Next morning Blue DF left his overnight roost in the desert fairly early, at 08:25. Like the previous day, conditions must have been in his favour because he made good progress, passing to the east of the vast Fderik iron ore mine at 11:02 and then onwards through the Akchar desert at altitudes of up to 1170 m. He continued flying until 19:20 when he finally settled to roost among sparse vegetation having flown a further 432 km through the desert.

Blue DF passed the vast Fderik iron ore mine on Friday morning (22nd Sept)

On Saturday morning Blue DF left his overnight roost just before 9:30, again on on a south-westerly heading. He made slower progress than the previous two days and by 14:11, when he was migrating at an altitude of 1500 m, he had flown 124 km. He eventually settled to roost for the evening at 18:30 having flown 252 km during the course of the day and was now just 80 km east of the Mauritanian capital, Nouakchott and nearing the end of his desert crossing.

Blue DF’s roost in the Sahara on Saturday evening

Blue DF must have sensed that he was close to completing his crossing of the Sahara because he left his roost early at 08:16. He appeared to be heading towards the coast, but at 10:22 he turned to a southerly heading for the next four hours, crossing the Senegal River at Richard Toll at 14:15 – his first sight of water for at least four days – before continuing south along the east shore of Lac de Guiers during the course of the afternoon. By 16:29 he was at the southern end of the vast lake, but it seems that he did not stop to catch a fish, and instead continued another 34 km south-west before settling to roost 20 km east of Louga in the arid north of Senegal.

Blue DF crossed the Senegal River on Sunday and then continued south along the east shore of Lac de Guiers

With the desert crossing behind him it will be fascinating to see where Blue DF migrates to. As an adult osprey he will have a regular wintering site in West Africa, but the question is where? On his current course he may be heading for the Sine-Saloum delta in Senegal, or he could head further south to The Gambia, the Casamance region of southern Senegal, or perhaps, Guinea-Bissau. Watch this space! In the meantime, you can check out his migration so far on our interactive map.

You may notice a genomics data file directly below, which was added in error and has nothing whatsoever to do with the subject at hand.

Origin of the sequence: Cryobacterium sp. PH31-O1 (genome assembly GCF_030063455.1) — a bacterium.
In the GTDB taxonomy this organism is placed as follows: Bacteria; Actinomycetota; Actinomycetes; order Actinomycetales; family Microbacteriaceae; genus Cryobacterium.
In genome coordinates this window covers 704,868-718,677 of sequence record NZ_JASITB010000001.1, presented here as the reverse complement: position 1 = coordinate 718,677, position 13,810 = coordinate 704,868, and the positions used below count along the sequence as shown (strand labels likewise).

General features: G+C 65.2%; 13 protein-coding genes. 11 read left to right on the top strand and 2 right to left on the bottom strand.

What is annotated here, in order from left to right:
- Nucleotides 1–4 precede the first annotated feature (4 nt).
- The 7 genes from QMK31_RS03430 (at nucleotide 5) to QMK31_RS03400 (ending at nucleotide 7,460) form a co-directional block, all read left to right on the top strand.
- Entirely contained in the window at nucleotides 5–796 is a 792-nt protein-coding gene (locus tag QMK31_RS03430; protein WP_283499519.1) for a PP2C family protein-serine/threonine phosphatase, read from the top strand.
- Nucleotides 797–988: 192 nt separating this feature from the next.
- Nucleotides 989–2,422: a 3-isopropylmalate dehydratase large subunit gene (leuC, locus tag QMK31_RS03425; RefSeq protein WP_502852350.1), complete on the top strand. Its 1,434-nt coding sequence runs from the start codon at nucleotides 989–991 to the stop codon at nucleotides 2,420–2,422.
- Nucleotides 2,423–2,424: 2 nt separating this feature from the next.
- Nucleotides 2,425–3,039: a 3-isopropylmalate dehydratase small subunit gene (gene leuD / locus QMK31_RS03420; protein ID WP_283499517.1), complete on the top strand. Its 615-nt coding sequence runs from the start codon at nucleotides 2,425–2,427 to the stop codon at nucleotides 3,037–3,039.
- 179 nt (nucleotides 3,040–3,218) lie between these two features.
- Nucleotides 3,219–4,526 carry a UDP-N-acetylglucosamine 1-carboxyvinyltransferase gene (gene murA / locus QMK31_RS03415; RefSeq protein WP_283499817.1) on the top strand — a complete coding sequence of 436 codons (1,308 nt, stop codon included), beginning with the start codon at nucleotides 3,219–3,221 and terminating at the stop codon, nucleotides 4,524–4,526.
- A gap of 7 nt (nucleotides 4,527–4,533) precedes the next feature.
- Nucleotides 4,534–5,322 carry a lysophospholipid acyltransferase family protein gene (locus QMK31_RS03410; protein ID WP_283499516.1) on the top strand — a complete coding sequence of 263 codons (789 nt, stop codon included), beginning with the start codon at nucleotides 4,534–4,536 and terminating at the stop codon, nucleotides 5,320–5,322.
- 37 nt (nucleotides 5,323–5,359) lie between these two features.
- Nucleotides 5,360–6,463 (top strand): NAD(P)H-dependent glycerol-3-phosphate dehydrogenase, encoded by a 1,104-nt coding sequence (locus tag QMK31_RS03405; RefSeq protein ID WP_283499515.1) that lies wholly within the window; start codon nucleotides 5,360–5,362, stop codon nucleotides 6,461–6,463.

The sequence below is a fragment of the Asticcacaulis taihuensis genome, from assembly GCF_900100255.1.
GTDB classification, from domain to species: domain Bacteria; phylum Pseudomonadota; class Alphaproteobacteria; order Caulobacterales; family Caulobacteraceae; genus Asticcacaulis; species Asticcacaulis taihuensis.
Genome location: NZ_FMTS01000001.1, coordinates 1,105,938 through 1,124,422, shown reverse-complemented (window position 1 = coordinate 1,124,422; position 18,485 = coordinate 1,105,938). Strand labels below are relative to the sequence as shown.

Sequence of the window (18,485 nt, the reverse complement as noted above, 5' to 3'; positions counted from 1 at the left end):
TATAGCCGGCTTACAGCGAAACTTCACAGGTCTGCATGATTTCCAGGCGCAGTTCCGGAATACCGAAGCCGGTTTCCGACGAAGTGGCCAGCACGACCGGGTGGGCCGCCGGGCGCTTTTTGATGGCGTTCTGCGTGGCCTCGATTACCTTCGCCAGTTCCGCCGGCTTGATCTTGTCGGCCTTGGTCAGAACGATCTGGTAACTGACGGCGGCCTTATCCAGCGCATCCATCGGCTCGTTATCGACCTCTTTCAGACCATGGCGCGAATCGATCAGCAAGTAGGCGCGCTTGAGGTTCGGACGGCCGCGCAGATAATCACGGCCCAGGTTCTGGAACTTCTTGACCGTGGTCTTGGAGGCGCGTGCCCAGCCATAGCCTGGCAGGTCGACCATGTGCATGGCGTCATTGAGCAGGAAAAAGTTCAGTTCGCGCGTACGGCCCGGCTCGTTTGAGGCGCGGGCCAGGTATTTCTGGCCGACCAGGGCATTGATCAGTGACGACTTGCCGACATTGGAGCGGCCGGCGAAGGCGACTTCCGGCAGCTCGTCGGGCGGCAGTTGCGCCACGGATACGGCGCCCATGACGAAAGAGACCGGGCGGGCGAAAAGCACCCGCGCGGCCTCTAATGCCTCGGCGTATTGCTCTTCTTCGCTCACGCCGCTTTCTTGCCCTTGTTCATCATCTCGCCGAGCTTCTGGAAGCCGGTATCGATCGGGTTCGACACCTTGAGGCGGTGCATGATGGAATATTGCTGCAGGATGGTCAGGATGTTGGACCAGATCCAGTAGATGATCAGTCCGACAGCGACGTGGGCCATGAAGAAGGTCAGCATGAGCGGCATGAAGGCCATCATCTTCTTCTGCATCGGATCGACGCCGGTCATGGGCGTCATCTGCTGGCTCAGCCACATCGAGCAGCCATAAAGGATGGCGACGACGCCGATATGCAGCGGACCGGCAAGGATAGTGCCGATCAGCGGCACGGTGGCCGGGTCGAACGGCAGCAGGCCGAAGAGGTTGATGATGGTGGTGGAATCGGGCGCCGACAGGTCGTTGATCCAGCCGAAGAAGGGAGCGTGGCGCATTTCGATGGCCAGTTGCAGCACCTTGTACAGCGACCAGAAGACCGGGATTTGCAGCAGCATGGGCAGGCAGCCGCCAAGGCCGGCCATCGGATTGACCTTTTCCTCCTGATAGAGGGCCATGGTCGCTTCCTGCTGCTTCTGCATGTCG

Blue DF flew 1500 km across the Sahara in four days between 21 and 24 September

Into the Sahara

After arriving in Africa on Sunday evening Blue DF has flown the length of Morocco over the past three days and at 11:09 this morning was heading south through Western Sahara.

The previous data had shown that at 11:13 on Monday morning Blue DF was at Barrage Oued El Makhazine in northern Morocco. It is possible he caught a fish because he was then perched 8 km to the south for almost an hour. Once he resumed his migration he made good progress on a  constant south-westerly heading at altitudes of up to 1350 m. At 19:41 local time he arrived at another reservoir, Barrage Al Massira having flown 307 km since 12:45. He arrived at sunset and so it is unlikely that he caught a fish; instead he settled to roost 9 km south-west of the reservoir after a day’s flight of 380 km.

Blue DF roosted to the south of Barrage Al Massira on Monday evening, with the Atlas Mountains in the distance

By dawn next morning Blue DF had moved location several times during the night and was 56 km further south-west. He continued to make stuttering progress during the morning and at 12:10 and 12:34 he was perched beside another reservoir, 60 km north-west of Marrakesh, perhaps eating a fish. By 12:59 he was migrating again and he flew strongly south-west during the course of the afternoon, pausing briefly at Barrage Prince Moulay Abdellah and then continuing onward towards Agadir. At 17:01 reached the coast and headed south-south-east for 60 km over the sea at altitudes of between 150 and 170 m, perhaps to avoid the city. He reached land again at 18:13 and eventually settled to roost half an hour later, 58 km south of Agadir after a day’s flight of 328 km.

Blue DF flew 60 km over the sea rather than keeping to the coast over Agadir

After a slow start on Wednesday morning, when he may have caught a fish in the Massa River, Blue DF set-off again soon after 11:00, passing just to the west of Tiznit at 12:00 and then out into the Sahara, flying over some spectacular landforms in the process. By 17:11 he had flown 197 km and was migrating at an altitude of 1179 m and approaching the spectacular ridge that runs for 350 south-west across the northern edge of the desert. Many ospreys follow this ridge on their migration by Blue DF crossed it and then maintained the same southerly heading for a further 67 km before settling to roost on the desert floor on the Morocco-Western Sahara border just before 19:00. He had covered a total of 264 km during his day’s flight.

Blue DF flew over some incredible landforms as he headed into the Sahara

By 09:32 (local time) this morning Blue DF had moved 3 km to the south-west and he resume his migration soon after 10:00. At 11:09 the last GPS fix in this batch of data he was 29 km further on migrating south-south-west at an altitude of 857 m, with the vast expanse of the Sahara ahead.

Blue DF crossed Morocco in three days and is now flying south through Western

Don’t forget that you can also check out Blue DF’s migration on our interactive map.